Image: COVID vaccines can lead to enlarged axial lymph nodes (Photo courtesy of Getty Images)
A new study suggests that axillary adenopathy identified on mammography following coronavirus disease (COVID-19) vaccination is becoming more common.
Researchers at Massachusetts General Hospital (MGH; Boston, USA) and Harvard Medical School (HMS; Boston, MA, USA) found unilateral axillary adenopathy that was ipsilateral to recent (prior six weeks) vaccination was on the rise. The adenopathy was benign, however, with no further imaging indicated if no lymphatic nodes were palpable six weeks after the last dose of vaccination. The researchers also suggested a pragmatic management approach for screening mammography, screening MRI, and diagnostic imaging work-up of breast symptoms.
For patients with palpable axillary adenopathy in the setting of ipsilateral recent vaccination, a clinical follow-up of the axilla is recommended. In all these scenarios, axillary ultrasound is recommended when clinical concern persists six weeks after vaccination. In patients with recent breast cancer diagnosis in the pre- or peri-treatment setting, prompt recommended imaging is encouraged, as well as vaccinating the patient in the thigh or contralateral arm. The recommendations are intended to reduce patient anxiety, provider burden, and costs of unnecessary evaluation of enlarged nodes in the setting of recent vaccination, and avoid further delays in vaccinations and breast cancer screening during the pandemic.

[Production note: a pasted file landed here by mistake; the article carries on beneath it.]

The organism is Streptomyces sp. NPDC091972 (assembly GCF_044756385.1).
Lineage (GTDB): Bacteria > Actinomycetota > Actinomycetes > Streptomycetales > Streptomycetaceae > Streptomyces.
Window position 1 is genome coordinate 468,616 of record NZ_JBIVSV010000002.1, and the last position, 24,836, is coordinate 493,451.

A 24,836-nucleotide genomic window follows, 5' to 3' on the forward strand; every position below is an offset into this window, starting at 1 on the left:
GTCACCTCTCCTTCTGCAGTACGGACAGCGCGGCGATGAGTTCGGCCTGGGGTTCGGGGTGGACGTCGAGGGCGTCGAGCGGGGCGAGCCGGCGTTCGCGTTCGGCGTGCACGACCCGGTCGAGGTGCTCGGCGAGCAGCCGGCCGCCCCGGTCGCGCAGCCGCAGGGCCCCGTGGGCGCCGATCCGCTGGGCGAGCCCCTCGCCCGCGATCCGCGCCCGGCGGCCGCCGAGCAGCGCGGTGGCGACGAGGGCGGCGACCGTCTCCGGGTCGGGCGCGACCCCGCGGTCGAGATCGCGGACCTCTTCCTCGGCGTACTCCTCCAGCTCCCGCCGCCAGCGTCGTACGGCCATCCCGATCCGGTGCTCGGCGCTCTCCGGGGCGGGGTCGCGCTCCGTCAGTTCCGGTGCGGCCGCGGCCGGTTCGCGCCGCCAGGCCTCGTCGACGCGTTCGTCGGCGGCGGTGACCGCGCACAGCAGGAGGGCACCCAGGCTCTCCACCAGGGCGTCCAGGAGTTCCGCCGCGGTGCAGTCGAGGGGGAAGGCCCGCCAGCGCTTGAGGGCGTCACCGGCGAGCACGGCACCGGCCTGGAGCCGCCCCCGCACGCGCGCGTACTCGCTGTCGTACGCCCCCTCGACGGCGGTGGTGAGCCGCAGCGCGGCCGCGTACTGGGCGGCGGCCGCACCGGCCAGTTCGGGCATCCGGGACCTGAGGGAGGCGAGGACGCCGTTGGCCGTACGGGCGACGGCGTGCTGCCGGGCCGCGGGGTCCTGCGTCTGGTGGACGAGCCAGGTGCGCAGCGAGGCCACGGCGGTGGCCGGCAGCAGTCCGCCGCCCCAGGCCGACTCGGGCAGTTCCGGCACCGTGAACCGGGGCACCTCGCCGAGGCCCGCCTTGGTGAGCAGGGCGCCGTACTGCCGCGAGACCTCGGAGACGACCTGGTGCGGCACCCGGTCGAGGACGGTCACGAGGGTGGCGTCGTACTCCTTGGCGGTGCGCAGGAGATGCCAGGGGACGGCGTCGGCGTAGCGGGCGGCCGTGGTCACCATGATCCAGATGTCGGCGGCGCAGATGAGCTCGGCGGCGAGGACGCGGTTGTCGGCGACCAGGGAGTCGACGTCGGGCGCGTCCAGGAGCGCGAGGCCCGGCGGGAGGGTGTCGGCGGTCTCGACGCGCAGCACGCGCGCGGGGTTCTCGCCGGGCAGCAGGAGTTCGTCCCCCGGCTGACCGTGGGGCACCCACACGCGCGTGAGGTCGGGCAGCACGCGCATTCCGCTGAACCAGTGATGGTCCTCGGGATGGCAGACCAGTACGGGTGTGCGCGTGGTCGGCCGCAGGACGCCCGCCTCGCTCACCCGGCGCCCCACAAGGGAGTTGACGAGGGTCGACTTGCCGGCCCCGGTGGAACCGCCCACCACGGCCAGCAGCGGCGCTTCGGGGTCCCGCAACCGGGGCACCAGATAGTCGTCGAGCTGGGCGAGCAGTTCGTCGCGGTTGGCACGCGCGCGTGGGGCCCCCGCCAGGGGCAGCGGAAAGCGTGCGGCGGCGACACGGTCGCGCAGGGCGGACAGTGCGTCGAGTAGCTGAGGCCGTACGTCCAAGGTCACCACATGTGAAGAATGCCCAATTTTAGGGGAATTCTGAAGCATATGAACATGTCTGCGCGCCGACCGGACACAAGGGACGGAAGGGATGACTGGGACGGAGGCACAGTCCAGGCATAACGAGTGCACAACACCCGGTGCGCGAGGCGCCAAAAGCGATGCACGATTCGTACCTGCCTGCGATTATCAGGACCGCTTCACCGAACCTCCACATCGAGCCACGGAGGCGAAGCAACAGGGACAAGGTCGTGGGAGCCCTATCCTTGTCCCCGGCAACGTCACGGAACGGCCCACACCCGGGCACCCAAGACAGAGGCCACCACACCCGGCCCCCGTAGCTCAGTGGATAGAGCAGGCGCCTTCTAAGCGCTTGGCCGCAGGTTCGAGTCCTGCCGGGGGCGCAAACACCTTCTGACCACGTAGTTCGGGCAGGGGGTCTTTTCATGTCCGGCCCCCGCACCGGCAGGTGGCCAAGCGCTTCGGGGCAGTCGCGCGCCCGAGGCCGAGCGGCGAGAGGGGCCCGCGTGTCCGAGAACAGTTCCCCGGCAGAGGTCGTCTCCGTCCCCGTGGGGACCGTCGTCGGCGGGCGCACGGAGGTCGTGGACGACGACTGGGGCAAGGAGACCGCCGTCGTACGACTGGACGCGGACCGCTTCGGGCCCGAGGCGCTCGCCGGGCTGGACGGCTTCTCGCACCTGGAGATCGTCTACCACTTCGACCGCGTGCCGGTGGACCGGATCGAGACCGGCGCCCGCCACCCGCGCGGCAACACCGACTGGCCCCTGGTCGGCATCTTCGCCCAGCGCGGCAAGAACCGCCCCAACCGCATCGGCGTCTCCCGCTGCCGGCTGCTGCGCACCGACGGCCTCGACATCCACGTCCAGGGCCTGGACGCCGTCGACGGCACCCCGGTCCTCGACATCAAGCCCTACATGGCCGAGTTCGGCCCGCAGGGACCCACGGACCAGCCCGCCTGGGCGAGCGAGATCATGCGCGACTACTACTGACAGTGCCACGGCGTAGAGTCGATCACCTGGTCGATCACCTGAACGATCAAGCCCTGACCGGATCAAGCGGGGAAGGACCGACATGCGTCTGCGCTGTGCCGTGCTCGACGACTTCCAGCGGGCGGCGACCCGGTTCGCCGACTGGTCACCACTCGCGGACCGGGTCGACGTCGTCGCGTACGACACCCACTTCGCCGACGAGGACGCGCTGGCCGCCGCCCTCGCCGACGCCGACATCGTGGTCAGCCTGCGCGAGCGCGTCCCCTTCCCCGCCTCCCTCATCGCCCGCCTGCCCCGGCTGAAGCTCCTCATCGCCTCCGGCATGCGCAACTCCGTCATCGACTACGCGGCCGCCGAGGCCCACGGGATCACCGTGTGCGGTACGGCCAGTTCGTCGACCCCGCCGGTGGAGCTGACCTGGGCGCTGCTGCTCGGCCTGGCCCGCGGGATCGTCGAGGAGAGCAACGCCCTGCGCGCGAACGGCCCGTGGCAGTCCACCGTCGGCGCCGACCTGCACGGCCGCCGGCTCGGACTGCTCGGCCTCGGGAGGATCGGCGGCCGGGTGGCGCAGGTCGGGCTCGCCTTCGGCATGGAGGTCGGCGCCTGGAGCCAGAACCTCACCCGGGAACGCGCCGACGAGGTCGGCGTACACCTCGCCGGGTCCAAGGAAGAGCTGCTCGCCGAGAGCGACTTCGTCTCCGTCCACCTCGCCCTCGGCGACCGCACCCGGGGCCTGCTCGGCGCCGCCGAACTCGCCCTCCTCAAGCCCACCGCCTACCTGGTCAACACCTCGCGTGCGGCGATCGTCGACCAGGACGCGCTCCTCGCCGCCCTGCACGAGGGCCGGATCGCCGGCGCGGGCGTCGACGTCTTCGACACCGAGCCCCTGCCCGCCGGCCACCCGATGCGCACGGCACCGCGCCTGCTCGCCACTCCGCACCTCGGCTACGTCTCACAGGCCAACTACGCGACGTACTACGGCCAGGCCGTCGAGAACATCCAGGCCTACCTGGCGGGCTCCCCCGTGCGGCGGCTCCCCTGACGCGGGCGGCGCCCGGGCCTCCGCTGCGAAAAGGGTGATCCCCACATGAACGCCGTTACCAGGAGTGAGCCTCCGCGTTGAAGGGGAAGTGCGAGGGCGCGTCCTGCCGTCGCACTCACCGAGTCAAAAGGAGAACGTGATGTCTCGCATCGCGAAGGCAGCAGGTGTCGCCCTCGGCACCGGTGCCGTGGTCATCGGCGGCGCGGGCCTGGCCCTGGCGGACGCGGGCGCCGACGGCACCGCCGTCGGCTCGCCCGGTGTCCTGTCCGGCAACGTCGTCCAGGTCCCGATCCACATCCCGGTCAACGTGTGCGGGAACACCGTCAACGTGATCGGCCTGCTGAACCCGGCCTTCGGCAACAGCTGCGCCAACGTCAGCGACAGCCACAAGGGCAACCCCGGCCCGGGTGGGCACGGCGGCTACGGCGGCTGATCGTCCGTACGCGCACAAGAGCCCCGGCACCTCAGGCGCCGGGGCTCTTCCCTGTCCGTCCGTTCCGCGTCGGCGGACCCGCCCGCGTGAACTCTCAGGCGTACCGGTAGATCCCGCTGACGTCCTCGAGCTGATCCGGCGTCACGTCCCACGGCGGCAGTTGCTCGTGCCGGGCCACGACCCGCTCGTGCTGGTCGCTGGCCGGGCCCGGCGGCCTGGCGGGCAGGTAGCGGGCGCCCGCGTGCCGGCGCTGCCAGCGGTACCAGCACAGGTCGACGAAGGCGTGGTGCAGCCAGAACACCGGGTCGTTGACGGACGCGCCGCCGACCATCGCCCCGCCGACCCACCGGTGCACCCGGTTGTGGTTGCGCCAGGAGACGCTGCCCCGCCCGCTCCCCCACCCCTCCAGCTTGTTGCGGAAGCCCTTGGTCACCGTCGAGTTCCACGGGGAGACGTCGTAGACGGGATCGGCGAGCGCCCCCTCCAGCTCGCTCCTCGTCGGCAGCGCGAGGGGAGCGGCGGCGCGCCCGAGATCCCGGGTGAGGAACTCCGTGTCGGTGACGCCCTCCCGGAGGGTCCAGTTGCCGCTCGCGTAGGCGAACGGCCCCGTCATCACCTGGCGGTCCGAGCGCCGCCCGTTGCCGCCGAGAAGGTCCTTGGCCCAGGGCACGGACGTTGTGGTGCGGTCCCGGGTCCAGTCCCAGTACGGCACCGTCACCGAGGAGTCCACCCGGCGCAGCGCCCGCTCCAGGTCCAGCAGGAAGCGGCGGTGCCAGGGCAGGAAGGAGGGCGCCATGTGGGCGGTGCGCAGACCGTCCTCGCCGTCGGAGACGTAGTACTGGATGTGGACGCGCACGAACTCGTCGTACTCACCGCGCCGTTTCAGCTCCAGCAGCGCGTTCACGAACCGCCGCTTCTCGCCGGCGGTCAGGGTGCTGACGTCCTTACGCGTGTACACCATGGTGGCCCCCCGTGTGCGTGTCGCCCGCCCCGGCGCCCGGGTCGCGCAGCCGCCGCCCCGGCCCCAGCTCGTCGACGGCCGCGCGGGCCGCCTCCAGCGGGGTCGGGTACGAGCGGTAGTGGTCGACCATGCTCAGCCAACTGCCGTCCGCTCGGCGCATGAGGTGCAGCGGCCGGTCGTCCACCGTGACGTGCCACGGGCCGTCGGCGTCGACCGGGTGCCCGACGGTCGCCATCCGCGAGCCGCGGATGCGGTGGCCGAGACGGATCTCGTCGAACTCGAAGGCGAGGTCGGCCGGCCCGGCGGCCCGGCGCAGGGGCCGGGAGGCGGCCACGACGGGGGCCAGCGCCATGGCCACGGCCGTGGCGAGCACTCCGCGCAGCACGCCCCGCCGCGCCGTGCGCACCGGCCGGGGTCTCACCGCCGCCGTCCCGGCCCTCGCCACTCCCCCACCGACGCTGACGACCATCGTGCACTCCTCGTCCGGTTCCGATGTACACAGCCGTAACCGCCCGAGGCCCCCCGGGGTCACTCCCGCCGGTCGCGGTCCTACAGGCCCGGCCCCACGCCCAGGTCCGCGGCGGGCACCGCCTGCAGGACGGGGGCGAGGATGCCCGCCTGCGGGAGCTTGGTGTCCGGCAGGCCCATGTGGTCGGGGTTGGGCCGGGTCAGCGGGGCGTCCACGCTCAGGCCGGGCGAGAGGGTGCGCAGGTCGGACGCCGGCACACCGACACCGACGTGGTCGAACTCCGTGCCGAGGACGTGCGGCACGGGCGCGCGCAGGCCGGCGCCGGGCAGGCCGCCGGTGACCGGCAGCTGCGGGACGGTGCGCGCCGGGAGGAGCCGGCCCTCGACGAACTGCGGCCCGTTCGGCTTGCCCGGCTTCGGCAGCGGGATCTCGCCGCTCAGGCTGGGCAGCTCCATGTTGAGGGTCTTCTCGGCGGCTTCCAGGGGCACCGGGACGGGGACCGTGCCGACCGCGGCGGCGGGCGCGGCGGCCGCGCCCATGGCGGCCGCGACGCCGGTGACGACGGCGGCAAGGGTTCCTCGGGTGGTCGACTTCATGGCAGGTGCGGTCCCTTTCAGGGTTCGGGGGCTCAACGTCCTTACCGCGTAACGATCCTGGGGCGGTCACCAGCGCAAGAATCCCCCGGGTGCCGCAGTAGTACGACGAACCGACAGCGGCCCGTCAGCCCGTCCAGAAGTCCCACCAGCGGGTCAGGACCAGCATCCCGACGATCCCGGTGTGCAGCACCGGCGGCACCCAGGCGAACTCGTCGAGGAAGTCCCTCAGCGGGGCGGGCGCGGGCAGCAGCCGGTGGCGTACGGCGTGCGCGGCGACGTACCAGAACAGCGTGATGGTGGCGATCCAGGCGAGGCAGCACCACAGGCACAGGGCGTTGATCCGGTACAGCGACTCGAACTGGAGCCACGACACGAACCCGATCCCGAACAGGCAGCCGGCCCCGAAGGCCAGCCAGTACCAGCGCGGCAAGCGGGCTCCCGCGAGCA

“Radiologists’ communication with clinicians and patients should stress the importance of avoiding delays in either vaccinations or recommended imaging tests to ensure their optimal care throughout the pandemic,” said lead author Professor Connie Lehman, MD, PhD, chief of breast imaging at MGH. “Our practical management plan extends the impact of our recommendations to the full spectrum of patients having imaging tests after vaccination. Advanced planning can support our patients to feel confident and safe to receive their vaccinations as well as undergo recommended imaging in their usual care.”
Clinically detected axillary and supraclavicular lymphadenopathy was reported in 1.1% of the Moderna COVID-19 vaccine recipients, and in 0.3% of Pfizer-BioNTech COVID-19 vaccine recipients within 2-4 days after vaccination.
Massachusetts General Hospital
Harvard Medical School